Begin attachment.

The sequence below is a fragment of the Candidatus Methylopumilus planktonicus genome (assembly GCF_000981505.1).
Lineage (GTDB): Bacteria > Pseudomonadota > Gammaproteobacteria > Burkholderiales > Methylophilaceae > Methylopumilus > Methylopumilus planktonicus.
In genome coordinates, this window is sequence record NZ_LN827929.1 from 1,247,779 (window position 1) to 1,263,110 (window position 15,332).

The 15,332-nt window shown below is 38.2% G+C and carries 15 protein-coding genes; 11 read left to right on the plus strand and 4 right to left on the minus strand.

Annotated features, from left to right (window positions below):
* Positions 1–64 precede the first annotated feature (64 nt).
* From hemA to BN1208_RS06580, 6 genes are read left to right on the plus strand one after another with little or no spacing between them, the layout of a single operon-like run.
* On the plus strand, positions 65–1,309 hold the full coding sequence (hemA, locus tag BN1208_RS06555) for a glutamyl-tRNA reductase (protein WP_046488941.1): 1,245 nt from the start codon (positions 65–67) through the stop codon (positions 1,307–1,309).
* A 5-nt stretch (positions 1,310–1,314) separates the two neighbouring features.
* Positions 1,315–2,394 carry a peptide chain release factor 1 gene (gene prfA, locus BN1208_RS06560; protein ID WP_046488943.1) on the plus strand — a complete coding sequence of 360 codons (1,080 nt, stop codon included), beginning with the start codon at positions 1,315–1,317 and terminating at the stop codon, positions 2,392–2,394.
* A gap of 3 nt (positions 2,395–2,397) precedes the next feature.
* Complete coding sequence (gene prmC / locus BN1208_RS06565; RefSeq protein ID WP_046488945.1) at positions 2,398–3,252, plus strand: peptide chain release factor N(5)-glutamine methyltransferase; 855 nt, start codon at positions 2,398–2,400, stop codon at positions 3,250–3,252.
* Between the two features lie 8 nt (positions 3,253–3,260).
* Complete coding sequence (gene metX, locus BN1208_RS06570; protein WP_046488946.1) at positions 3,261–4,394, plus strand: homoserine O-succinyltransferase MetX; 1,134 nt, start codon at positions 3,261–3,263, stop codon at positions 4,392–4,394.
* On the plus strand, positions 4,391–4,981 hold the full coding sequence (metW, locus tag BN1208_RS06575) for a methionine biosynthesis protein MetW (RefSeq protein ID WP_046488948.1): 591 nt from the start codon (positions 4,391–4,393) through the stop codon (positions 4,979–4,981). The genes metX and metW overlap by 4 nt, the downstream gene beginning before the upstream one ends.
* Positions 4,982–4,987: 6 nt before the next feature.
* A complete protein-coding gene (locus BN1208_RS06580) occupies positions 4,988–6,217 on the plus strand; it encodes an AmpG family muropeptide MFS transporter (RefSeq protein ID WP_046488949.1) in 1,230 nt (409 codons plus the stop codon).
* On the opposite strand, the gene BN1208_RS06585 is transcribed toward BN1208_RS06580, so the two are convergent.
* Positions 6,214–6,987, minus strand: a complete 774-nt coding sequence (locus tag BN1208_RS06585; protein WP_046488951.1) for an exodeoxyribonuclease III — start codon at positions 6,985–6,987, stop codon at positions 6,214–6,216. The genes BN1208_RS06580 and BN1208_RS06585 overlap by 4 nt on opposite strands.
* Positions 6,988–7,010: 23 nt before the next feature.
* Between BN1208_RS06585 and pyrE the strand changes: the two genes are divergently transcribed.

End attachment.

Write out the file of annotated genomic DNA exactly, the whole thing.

The sequence below is a fragment of the Candidatus Methylopumilus planktonicus genome (assembly GCF_000981505.1).
Lineage (GTDB): Bacteria > Pseudomonadota > Gammaproteobacteria > Burkholderiales > Methylophilaceae > Methylopumilus > Methylopumilus planktonicus.
In genome coordinates, this window is sequence record NZ_LN827929.1 from 1,247,779 (window position 1) to 1,263,110 (window position 15,332).

The 15,332-nt window shown below is 38.2% G+C and carries 15 protein-coding genes; 11 read left to right on the plus strand and 4 right to left on the minus strand.

Annotated features, from left to right (window positions below):
* Positions 1–64 precede the first annotated feature (64 nt).
* From hemA to BN1208_RS06580, 6 genes are read left to right on the plus strand one after another with little or no spacing between them, the layout of a single operon-like run.
* On the plus strand, positions 65–1,309 hold the full coding sequence (hemA, locus tag BN1208_RS06555) for a glutamyl-tRNA reductase (protein WP_046488941.1): 1,245 nt from the start codon (positions 65–67) through the stop codon (positions 1,307–1,309).
* A 5-nt stretch (positions 1,310–1,314) separates the two neighbouring features.
* Positions 1,315–2,394 carry a peptide chain release factor 1 gene (gene prfA, locus BN1208_RS06560; protein ID WP_046488943.1) on the plus strand — a complete coding sequence of 360 codons (1,080 nt, stop codon included), beginning with the start codon at positions 1,315–1,317 and terminating at the stop codon, positions 2,392–2,394.
* A gap of 3 nt (positions 2,395–2,397) precedes the next feature.
* Complete coding sequence (gene prmC / locus BN1208_RS06565; RefSeq protein ID WP_046488945.1) at positions 2,398–3,252, plus strand: peptide chain release factor N(5)-glutamine methyltransferase; 855 nt, start codon at positions 2,398–2,400, stop codon at positions 3,250–3,252.
* Between the two features lie 8 nt (positions 3,253–3,260).
* Complete coding sequence (gene metX, locus BN1208_RS06570; protein WP_046488946.1) at positions 3,261–4,394, plus strand: homoserine O-succinyltransferase MetX; 1,134 nt, start codon at positions 3,261–3,263, stop codon at positions 4,392–4,394.
* On the plus strand, positions 4,391–4,981 hold the full coding sequence (metW, locus tag BN1208_RS06575) for a methionine biosynthesis protein MetW (RefSeq protein ID WP_046488948.1): 591 nt from the start codon (positions 4,391–4,393) through the stop codon (positions 4,979–4,981). The genes metX and metW overlap by 4 nt, the downstream gene beginning before the upstream one ends.
* Positions 4,982–4,987: 6 nt before the next feature.
* A complete protein-coding gene (locus BN1208_RS06580) occupies positions 4,988–6,217 on the plus strand; it encodes an AmpG family muropeptide MFS transporter (RefSeq protein ID WP_046488949.1) in 1,230 nt (409 codons plus the stop codon).
* On the opposite strand, the gene BN1208_RS06585 is transcribed toward BN1208_RS06580, so the two are convergent.
* Positions 6,214–6,987, minus strand: a complete 774-nt coding sequence (locus tag BN1208_RS06585; protein WP_046488951.1) for an exodeoxyribonuclease III — start codon at positions 6,985–6,987, stop codon at positions 6,214–6,216. The genes BN1208_RS06580 and BN1208_RS06585 overlap by 4 nt on opposite strands.
* Positions 6,988–7,010: 23 nt before the next feature.
* Between BN1208_RS06585 and pyrE the strand changes: the two genes are divergently transcribed.